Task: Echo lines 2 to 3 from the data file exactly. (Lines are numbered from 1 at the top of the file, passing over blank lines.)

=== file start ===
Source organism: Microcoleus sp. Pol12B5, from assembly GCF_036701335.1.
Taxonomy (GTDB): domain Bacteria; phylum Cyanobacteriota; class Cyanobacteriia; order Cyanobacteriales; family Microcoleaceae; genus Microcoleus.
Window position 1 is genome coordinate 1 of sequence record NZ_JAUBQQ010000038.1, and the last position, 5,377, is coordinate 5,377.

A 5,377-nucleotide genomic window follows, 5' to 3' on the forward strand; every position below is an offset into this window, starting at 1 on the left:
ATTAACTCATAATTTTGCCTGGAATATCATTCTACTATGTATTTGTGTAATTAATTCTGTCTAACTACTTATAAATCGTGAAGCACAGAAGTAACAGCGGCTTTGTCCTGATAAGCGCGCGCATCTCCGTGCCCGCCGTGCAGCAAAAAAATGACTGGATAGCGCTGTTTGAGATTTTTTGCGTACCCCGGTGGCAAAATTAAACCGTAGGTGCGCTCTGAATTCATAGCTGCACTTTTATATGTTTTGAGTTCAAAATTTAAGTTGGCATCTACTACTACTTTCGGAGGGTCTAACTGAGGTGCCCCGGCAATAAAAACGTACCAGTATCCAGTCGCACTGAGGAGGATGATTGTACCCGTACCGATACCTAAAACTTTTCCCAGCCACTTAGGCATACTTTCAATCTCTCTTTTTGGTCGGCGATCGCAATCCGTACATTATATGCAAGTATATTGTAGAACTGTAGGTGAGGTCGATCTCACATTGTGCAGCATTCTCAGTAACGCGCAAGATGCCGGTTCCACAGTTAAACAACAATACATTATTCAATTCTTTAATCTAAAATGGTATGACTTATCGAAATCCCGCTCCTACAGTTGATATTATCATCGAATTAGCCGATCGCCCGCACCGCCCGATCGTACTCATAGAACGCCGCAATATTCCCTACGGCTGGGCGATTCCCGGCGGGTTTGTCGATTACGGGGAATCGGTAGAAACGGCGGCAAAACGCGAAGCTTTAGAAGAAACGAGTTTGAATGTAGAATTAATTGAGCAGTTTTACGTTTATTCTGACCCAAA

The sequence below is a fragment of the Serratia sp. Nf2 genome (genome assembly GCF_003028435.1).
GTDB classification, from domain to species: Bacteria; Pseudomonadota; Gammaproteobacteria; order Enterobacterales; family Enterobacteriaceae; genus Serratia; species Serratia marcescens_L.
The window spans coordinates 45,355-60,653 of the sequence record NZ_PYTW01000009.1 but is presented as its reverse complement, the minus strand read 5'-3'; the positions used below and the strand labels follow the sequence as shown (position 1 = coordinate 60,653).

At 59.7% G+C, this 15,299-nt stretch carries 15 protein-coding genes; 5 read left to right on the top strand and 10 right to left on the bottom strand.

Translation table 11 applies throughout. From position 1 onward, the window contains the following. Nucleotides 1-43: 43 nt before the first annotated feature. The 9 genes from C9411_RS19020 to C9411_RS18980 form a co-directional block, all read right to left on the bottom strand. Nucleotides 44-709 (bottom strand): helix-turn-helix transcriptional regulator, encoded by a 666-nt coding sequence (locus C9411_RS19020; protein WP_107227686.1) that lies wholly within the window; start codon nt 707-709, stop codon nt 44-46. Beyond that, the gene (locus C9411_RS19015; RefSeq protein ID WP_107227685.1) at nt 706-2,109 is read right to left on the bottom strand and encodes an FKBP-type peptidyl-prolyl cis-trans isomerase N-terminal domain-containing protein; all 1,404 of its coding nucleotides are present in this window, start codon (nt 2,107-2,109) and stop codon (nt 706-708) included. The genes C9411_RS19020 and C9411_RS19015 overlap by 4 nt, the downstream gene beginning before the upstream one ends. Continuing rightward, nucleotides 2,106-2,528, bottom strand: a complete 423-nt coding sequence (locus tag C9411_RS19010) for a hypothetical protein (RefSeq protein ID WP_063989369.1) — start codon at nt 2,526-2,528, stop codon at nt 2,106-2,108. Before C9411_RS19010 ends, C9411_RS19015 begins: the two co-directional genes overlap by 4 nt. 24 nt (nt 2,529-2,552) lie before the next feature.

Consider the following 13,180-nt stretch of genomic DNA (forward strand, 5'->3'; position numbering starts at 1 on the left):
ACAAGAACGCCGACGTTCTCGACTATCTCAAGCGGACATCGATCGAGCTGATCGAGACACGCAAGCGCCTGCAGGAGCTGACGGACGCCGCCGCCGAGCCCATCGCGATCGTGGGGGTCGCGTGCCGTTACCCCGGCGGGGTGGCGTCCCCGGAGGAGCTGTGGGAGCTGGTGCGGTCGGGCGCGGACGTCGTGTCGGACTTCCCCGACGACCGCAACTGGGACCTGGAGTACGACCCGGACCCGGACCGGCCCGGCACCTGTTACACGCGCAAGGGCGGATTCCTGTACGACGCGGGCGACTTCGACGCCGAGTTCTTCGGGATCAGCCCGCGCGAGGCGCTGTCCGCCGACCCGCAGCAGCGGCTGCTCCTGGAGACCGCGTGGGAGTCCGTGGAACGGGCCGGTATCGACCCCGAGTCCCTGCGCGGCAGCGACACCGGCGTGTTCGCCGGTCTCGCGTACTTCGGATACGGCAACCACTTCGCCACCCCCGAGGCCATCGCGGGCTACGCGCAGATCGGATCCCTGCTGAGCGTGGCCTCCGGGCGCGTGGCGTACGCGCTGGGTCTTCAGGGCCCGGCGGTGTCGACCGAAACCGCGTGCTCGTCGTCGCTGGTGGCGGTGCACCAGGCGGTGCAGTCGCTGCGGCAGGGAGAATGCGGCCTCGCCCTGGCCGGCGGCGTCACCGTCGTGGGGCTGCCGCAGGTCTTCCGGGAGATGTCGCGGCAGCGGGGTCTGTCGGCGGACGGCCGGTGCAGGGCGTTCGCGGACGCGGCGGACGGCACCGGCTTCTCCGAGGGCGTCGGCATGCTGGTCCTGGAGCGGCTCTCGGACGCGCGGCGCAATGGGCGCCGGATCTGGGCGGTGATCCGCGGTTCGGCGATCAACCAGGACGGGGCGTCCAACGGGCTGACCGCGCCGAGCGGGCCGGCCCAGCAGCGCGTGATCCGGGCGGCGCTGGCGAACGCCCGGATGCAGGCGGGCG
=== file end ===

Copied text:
Taxonomy (GTDB): domain Bacteria; phylum Cyanobacteriota; class Cyanobacteriia; order Cyanobacteriales; family Microcoleaceae; genus Microcoleus.
Window position 1 is genome coordinate 1 of sequence record NZ_JAUBQQ010000038.1, and the last position, 5,377, is coordinate 5,377.